|Phil Bolger's Otter II design, showing her external chine logs|
Yes but... Poohsticks is design 10-5-57, ie from the early numbering sytem Bolger used (most of that series originals and other early independent Bolger work destroyed in an unfortunate office fire.) It's almost certain the Poohsticks design was completed in 1957. The date of the write-up about it is not clear to me, but the thinking behind it may well be contemporaneous with its design.
The Light Dory Type V is from the later adopted numbering system, post fire, and denoted as design #265 [there are eight types of Bolger light dory (counting the larger ones #526, #555) as modified from #140 (types -1 to -6) and on; #140-4 being the Orrell famed "Gloucester Gull" version, and #140-6 Payson's "Gloucester Light Dory"].
Dynamite Payson first built a #140-4 in 1967 (Bolger drew #140-6 for Payson's plans sales business much later in the 1970's due to issues with Orrell and proprietry rights. However, what goes around... later, upon Orrell's death, Payson successfully purchased all Orrell plan rights, and passed most of the Bolger blueprints/rights back to Bolger!). The Type V, #265, the only one with external chine logs was certainly designed around 1973 specifically for publication in "Small Boats."
Now, to our points of difference: if, as you seem to imply, the 1957 Bolger conjecture (with his obvious caveat) that a chine log "reduces eddying along under the chine by carrying the side flow aft......" is evidence of, as you say, a "Phil Bolger theory that if the hull was properly shaped, an external chine log may reduce drag", then, repectfully, I must disagree for the reasons that follow.
First, in my view it's a bit too much of a stretch to turn a Bolger conjecture into a Bolger theory. Bolger raised so many conjectures throughout his career, sometimes with wry humour, often with a caveat as here, yet when he stated his theory in any way he was quite serious, and unreservedly adamant (a good example is at page 50 of "Small Boats" "My flow theory accounts for this...")
Second, sixteen years elapse between Poohsticks and the Light Dory Type V, by which time clearly Bolger is not stating an exterior chine log reduces drag, rather that he merely thinks it may not add to it.
Third, a further nine years later still, in 1982, of the projecting edge of the bottom of Lions Paw #404 ("30-ODD BOATS", p97), which is an excrescence effectively the same as an external chine log, Bolger stated that it "doesn't seem to create much added drag in a hull of these proportions". Unlike Poohsticks, or LDT V, the Lions Paw hull is certainly shaped according to his theory as applicable to sharpies to minimise eddying flow at the chine, ie to minimise drag, yet overall the chine excrescence does result in added drag despite it somewhat fencing cross chine flow (in this design it is tolerated for other reasons).
Fourth, well, admittedly not a reason carrying much weight, but allegedly the LDT Type VI actually is a bit faster than the LDT Type V. There is more going on in the way of design modifications to produce the Type V than just the external chine logs, but perhaps the fact is that they don't help either? (Type VIs have been built with external chine logs too. As far as I know there's been no comparison made with a standard VI.)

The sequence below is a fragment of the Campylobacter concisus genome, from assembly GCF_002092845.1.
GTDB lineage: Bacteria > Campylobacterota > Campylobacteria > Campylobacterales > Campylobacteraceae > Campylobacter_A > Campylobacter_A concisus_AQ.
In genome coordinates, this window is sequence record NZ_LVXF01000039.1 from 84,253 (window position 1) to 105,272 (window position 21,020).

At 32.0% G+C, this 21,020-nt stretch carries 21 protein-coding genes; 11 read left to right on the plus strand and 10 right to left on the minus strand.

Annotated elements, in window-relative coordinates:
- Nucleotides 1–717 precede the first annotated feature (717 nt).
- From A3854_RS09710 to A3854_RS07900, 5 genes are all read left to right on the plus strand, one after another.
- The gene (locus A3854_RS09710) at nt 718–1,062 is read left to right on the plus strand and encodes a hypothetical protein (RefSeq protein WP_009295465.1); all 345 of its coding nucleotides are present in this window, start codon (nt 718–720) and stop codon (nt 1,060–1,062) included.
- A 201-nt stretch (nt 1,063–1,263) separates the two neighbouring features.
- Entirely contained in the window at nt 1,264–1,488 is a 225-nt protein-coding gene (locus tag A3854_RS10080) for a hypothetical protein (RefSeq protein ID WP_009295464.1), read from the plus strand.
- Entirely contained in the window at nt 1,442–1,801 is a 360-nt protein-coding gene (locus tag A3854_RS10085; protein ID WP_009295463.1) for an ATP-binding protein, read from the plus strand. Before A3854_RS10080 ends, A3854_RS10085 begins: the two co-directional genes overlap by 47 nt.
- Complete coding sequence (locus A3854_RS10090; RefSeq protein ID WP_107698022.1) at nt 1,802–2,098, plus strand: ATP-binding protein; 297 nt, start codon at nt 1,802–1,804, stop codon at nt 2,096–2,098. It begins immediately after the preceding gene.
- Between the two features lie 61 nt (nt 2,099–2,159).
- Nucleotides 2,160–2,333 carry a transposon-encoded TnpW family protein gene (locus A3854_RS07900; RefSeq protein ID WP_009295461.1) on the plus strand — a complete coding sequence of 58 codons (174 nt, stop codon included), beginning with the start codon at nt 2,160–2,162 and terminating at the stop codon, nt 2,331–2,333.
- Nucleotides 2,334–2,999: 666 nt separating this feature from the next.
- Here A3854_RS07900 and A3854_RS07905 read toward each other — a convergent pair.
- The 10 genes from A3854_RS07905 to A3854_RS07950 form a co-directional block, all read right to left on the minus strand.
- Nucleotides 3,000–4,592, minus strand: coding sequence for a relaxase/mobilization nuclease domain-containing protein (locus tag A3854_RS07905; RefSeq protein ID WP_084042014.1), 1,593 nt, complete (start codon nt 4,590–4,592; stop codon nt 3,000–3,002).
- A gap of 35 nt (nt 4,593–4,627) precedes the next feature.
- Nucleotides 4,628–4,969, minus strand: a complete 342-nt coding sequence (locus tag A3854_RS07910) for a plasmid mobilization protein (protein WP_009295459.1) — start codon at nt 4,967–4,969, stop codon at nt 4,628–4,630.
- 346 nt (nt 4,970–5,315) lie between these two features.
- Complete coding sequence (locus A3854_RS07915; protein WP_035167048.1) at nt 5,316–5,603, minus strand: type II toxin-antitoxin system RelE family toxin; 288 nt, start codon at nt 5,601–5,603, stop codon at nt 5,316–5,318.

best to you
interrogate the bolger chart,
every phrase, every mark...
Having read what Graeme has written in this piece and in his previous comment, I have to agree that my statement about Phil Bolger having a theory that external chine logs may reduce drag on a properly designed sharpie hull was overstretching the mark. However, he did imply that the increase in drag, if any, was minor - certainly far less than most people would think intuitively. If you look at my previous post, you will see a list of practical advantages to be gained from using external chine logs.
All of this has been generated by a post I wrote about a Jim Michalak-designed boat. My aim was to inform those people who seem to have a prejudice against external chine logs. Perhaps I was not careful enough with my phrasing, but the practical advantages remain. It is interesting that the people who are horrified by external chine logs don't raise any objections to external keel battens, bilge runners, or lapstrake planking...
Regarding Graeme's discussion about dates of design and of publication, I have this quote from a re-publication of the books, "Small Boats" and "The Folding Schooner".
The combination book was called "Bolger Boats" I think (I don't have a copy) and in the preface (Dec 1982) he said, "...What I wrote in these two books, as opposed to what I drew, leaves me fairly contented. Draw you own conclusions from that."
Regardless of the resistance argument, Phil Bolger continued using external chine logs on designs for a very long time.
|Birdwatcher with her external chine logs (sorry, I don't have a picture credit and will remove it if anybody is concerned)|